THE determination of the ancient Scottish universities to maintain the title of "master of arts" for undergraduate degrees runs counter to the expressed aim of the Scottish Credit and Qualifications Framework to provide clarity at all levels.
Confusion among employers was highlighted this week by the universities' Quality Assurance Agency, which has been developing the SCQF in association with the Committee of Higher Education Principals, the Scottish Executive, and the Scottish Qualifications Authority.
Research for the QAA shows that eight out of 10 employers in the UK did not understand higher education qualifications. The masters title was assumed to mean postgraduate study, with "bachelor" being used for first degrees, as the newer Scottish universities do for their arts as well as their science qualifications.
A spokesman for Glasgow University said: "We have no evidence to suggest that the distinctive Scottish degrees discourage organisations from employing our well-qualified graduates."
But John Randall, the QAA's chief executive, said: "This degree of confusion helps no one. We need a clear framework that everyone can understand. The same title must represent the same level of achievement, no matter which uiversity or college awards it."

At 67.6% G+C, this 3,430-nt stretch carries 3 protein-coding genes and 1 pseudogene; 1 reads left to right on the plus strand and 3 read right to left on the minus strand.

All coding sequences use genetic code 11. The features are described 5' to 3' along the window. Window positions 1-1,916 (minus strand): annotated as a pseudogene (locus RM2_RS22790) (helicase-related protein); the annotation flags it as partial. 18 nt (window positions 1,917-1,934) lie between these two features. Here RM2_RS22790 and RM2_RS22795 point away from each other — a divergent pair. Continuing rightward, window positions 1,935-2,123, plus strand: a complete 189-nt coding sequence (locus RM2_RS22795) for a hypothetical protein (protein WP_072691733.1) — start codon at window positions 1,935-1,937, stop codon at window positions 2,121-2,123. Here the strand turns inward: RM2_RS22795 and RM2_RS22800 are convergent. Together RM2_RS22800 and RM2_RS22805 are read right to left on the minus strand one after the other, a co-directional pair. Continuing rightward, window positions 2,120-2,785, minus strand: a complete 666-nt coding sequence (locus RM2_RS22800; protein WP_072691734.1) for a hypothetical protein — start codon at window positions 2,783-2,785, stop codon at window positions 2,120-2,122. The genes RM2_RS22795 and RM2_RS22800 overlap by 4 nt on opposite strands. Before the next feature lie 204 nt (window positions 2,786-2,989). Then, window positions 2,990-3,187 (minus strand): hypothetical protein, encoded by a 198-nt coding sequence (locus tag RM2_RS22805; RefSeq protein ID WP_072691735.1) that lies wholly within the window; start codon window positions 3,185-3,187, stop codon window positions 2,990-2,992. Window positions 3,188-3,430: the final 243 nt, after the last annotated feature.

Support for the universities' position comes from the reports three years ago that led to the credit and qualifications framework. The Dearing and Garrick committees recommended two parallel systems of higher education, recognising the differences between Scotland and the rest of the UK.
The Garrick report proposed the creation of the credit and qualifications framework, which categorises available qualifications, from basic education to doctorates.
The QAA this week laid out the detailed proposals for the higher education part of the framework. There will be two postgraduate levels, associated with masters and doctors degrees, and four undergraduate levels - honours degree, ordinary degree, diploma of higher educationHND and certificate of higher educationHNC.
Professor David Swinfen, vice-principal of Dundee University and chairman of the group which is developing the framework, said: "We need to retain the distinctiveness of Scottish higher education, and feed that into its marketing to students and others. The MA as part of the distinctiveness needs to be within that operation, and universities should have the freedom and flexibility to promote their characteristics."